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Ben Spies: Why I left Yamaha

“That was the moment when I decided I wasn't going to ride for Yamaha in 2013” - Ben Spies
Ben Spies has explained what triggered his shock decision to leave the Factory Yamaha MotoGP team.

Spies had been a Yamaha rider since switching from the AMA to WSBK - with instant title success - in 2009 and won his first MotoGP race during a successful 2011 debut season at Yamaha's official grand prix team.

2012 saw a relentless run of incidents, accidents and bad luck - but it was still a major surprise when Spies announced, halfway through the season and via the internet, that he would not ride for the team in 2013.

The Texan subsequently revealed behind the scenes tension and has now confirmed that comments made at Mugello by a 'senior Yamaha employee' were behind his decision to walk away from the title winning M1.

"I had food poisoning at Mugello [the Italian Grand Prix]. Bad food poisoning. I shouldn't even have started the race. I got sick in my helmet, and afterward, I was dry-heaving and shaking uncontrollably," Spies told

"Yamaha stayed in Italy and tested the next day, but I didn't ride. I couldn't ride. I couldn't move. I couldn't do anything.

"A senior Yamaha employee - that's as specific as I'm going to get - said to me, 'We've invested a lot of money in you. Don't come to Laguna Seca if you aren't 100 percent.'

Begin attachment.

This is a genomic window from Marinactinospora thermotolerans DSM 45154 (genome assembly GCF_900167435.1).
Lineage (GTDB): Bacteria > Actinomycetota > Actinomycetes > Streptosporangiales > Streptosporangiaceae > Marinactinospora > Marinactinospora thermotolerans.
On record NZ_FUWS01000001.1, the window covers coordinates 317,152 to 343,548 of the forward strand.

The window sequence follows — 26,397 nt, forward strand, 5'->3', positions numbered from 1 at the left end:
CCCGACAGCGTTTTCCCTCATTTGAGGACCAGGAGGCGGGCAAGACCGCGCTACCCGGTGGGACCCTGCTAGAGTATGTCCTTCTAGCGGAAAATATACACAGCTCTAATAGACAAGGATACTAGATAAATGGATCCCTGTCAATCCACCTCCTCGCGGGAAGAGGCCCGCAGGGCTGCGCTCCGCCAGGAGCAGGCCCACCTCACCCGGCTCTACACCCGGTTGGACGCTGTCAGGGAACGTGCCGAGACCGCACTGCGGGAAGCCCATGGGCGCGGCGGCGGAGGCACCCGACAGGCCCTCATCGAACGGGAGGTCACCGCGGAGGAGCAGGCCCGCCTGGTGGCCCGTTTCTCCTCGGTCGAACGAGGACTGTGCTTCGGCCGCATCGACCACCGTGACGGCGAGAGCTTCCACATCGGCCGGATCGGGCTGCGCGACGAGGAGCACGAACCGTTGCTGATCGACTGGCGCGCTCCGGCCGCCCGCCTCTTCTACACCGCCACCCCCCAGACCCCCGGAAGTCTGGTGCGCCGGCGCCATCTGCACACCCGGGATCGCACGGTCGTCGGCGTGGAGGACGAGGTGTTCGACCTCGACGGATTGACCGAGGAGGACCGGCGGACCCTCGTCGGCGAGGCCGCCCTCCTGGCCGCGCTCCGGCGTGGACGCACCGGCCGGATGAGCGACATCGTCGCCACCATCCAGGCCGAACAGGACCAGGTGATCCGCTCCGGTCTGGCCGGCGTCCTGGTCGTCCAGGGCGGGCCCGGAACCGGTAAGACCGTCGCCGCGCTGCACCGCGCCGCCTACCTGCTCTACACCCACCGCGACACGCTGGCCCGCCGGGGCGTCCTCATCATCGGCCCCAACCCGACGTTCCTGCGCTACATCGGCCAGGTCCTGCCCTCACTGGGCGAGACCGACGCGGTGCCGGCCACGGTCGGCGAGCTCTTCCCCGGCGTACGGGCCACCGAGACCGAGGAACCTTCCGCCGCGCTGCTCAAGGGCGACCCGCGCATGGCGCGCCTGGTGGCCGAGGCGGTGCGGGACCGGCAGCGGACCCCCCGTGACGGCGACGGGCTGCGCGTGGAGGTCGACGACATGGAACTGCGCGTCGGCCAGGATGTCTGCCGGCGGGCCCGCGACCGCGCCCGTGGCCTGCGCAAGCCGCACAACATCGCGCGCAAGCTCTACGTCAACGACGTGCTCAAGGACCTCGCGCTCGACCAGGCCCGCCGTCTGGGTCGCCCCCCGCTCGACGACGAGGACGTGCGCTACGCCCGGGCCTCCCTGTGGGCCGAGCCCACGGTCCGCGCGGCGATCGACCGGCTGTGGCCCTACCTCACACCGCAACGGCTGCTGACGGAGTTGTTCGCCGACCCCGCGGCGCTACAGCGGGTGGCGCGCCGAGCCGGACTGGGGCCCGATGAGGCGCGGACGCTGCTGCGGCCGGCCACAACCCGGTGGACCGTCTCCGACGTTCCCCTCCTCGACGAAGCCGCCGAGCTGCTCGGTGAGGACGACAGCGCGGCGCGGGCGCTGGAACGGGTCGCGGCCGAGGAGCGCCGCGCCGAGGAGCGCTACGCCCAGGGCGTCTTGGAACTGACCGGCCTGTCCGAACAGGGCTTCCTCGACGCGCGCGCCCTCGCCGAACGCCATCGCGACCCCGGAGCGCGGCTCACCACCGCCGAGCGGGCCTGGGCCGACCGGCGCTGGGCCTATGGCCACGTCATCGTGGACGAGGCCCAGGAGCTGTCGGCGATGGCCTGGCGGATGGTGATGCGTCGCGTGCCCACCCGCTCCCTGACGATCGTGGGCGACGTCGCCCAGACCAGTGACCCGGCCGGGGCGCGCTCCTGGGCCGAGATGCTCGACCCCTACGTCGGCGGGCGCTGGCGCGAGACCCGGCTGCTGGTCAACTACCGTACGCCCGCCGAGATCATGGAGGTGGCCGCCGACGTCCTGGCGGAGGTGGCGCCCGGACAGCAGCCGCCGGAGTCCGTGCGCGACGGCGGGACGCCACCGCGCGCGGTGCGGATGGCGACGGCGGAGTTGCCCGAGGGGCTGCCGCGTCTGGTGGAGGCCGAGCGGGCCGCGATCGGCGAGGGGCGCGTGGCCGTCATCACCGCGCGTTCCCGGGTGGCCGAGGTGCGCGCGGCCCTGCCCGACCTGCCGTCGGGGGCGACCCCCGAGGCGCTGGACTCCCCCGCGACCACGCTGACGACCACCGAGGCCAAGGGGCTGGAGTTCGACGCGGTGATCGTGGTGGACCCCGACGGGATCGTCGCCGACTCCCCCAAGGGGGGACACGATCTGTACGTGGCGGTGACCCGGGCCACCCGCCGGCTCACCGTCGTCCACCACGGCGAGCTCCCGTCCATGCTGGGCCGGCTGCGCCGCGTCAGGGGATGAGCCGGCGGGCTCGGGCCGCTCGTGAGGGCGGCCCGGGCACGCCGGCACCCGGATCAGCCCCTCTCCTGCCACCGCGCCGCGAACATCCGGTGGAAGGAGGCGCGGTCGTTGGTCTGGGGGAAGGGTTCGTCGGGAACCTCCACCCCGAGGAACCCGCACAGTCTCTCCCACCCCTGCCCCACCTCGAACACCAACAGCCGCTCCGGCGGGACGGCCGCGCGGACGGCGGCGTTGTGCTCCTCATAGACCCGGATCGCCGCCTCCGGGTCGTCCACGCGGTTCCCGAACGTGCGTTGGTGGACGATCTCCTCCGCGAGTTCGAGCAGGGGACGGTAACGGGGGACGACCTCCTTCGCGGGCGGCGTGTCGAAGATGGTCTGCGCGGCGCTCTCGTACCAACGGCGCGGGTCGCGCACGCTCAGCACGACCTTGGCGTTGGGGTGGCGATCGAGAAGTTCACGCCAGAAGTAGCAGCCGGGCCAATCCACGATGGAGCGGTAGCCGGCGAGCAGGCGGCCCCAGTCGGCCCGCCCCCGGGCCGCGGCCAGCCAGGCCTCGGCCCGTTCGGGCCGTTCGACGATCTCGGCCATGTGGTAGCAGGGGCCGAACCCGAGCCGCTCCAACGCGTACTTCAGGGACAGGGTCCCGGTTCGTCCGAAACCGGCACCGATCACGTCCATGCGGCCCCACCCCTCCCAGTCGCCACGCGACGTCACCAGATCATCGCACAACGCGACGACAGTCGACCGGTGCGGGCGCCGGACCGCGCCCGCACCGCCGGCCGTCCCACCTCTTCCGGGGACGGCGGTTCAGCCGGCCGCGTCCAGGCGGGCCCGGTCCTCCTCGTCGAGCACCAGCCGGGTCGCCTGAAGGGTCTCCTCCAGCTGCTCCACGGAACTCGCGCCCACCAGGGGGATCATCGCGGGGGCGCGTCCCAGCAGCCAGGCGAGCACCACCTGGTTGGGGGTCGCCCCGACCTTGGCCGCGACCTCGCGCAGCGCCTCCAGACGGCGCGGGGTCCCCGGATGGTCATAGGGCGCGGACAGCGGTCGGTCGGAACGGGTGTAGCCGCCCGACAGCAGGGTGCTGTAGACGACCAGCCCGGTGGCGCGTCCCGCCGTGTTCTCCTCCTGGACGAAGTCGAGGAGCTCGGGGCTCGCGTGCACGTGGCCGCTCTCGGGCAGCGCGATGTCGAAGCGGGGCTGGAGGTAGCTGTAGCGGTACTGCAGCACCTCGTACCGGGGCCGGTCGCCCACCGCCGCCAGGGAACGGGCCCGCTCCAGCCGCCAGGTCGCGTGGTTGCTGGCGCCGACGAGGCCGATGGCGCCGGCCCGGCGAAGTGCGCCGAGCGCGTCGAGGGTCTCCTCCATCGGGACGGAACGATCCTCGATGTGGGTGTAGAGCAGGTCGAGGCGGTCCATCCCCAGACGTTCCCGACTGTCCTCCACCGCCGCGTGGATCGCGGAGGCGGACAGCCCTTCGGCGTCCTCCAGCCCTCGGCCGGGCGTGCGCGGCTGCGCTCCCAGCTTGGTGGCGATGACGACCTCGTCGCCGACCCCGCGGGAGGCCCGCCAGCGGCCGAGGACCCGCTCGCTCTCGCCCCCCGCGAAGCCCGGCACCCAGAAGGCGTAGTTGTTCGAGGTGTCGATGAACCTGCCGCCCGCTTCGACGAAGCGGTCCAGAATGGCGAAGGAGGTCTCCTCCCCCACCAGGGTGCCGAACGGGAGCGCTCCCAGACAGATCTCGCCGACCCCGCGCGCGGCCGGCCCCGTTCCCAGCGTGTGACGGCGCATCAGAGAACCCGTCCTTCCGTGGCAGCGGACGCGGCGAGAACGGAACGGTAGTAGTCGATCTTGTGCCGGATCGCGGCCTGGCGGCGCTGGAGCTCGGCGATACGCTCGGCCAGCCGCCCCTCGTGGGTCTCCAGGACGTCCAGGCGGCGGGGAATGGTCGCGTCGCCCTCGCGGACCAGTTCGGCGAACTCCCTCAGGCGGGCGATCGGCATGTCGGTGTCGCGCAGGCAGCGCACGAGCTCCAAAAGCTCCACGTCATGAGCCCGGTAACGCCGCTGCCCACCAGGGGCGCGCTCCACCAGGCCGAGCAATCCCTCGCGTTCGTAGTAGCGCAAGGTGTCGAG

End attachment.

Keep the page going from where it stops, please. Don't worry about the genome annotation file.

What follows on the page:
"Then, he added, 'We've lost confidence in you.'

"That was the moment when I decided I wasn't going to ride for Yamaha in 2013.

"I have a lot of good friends at Yamaha, but when someone talks down to you like that, you lose respect for them."

Spies - whose place alongside Jorge Lorenzo has since been taken by Valentino Rossi - admitted that he seriously considered a return to WSBK, with BMW, but ultimately decided to stay in MotoGP.

Despite interest from Honda, the #11 will ride for the satellite Pramac Ducati team, where he will have "factory bikes, factory everything".

"The Yamaha is a great bike, but it likes a lot of corner speed," Spies said of the M1. "If it moves, if the wheels get out of line, it gets upset.

"Both the Honda and the Ducati look like they can be ridden a little more 'wild'."

Having been denied the chance to make his Ducati debut at the Valencia test due to a season-ending shoulder injury at the Malaysian GP, Spies will ride a Desmosedici for the first time at the Sepang test in early February.

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